Distant

Distant ★★★★½

Foreign movies like Uzak require a special sensitivity and attentiveness - surely an adjustment from some of the spoon fed entertainment that I have become accustomed to and often admittedly enjoy. Rather than carried by plot or script, we are required to rely on a glance, a gesture, an expression, a colour, a sound, a movement of the body rather than a verbal expression or explanation. These effects serve as the lens through which we glimpse the virtue, the suffering, the truth that movies like this can so richly convey.

We follow first Yusuf and then Mahmut as they traverse the fragile path of intimacy in their lives. The movie is aptly named "Distant" as we are exposed to the many occasions that real human connection is waylaid by resistance, awkwardness, fear and judgments. The results are often painful, deep loneliness and isolation the tragic result.

The inner struggle that both Yusuf and Mahmut encountered with their ambivalence toward intimacy gave this film its peculiar strength - and its impact on every viewer who has ever wrestled with such ambivalence. That includes each one of us!

I was reminded of how frequently I shy away from intimacy while succumbing to inadequacies or relying on strategies very similar to the ones revealed in the lives of our two friends:

Pretending, posturing, hiding, pursuing from a distance, seeking artificial substitutes for real intimacy, pushing away with judgments, protecting my petty and obsessive preferences for organization and cleanliness, defeated by a fear of rejection, and subjected to awkwardness and incompetence.

This movie had a particular impact on me. I was left in silence following the credits to contemplate my own deep yearning for intimacy and the frequent elusiveness of it - which in turn confronted me with the deep wound of my own loneliness.

It seems fitting to conclude with a (lengthy) quote that I encountered in the conclusion of a book I just finished reading on human community and connection:

"This book has been about community . . . But when all is said and done, each of us, and in the deepest part of our self, has to learn to accept our own essential solitude.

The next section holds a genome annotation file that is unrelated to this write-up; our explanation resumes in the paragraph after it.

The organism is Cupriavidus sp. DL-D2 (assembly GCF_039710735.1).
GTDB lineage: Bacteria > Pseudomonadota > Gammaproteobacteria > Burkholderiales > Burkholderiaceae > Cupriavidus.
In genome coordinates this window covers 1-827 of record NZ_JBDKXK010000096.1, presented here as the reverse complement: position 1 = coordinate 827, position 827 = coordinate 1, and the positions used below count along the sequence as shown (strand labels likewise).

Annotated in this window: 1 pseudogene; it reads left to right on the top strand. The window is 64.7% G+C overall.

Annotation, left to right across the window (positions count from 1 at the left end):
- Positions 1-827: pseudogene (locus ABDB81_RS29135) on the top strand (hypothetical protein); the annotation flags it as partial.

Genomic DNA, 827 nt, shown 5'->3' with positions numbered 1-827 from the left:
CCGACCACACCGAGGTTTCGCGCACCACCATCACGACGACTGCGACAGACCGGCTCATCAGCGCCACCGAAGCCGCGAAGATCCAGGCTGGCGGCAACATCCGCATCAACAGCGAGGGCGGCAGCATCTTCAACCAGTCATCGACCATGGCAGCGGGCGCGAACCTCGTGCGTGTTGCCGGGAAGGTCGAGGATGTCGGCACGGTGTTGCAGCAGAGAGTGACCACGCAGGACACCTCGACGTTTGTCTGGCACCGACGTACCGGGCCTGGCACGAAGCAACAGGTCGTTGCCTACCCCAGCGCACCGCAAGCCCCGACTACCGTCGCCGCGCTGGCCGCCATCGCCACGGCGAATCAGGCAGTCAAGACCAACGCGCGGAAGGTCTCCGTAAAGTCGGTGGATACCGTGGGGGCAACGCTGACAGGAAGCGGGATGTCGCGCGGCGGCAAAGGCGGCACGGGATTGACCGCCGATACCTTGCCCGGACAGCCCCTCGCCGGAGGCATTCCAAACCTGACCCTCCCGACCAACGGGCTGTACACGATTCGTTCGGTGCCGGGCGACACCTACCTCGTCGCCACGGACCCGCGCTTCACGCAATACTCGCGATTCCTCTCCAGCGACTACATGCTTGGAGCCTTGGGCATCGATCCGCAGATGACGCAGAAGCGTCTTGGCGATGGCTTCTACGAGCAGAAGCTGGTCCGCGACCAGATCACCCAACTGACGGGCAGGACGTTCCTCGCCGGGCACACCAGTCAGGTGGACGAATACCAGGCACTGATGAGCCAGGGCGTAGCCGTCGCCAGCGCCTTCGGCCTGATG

"In each of our hearts, there is a wound - the wound of our own loneliness, which hurts at moments of setback and can be even more painful at the time of our death. Death is a passage which cannot be made in community. It has to be made completely alone. And all suffering, sadness and depression is a foretaste of that death, a manifestation of our deep wound which is part of the human condition. . . . We can experience moments of communion and love, of prayer and ecstasy - but they are only moments. We quickly find ourselves back in the incompleteness which is the result of our immortality and limitations and those of others. . . .

"Even the most beautiful community can never heal the wound of loneliness that we carry. . . . Those who enter marriage believing that it will slake their thirst for communion and heal their wound will not find happiness. In the same way, those who enter community hoping that it will totally fulfill and heal them, will be disappointed. We will only find the true meaning of marriage or community when we have understood and accepted our wound. It is only when we stand up, with all our failings and sufferings, and try to support others rather than withdraw into ourselves, that we can fully live the life of marriage or community. It is only when we stop seeing others as a refuge that we will become, despite our wound, a source of life and comfort. It is only then that we will discover peace".

- Jean Vanier in "Community and Growth".

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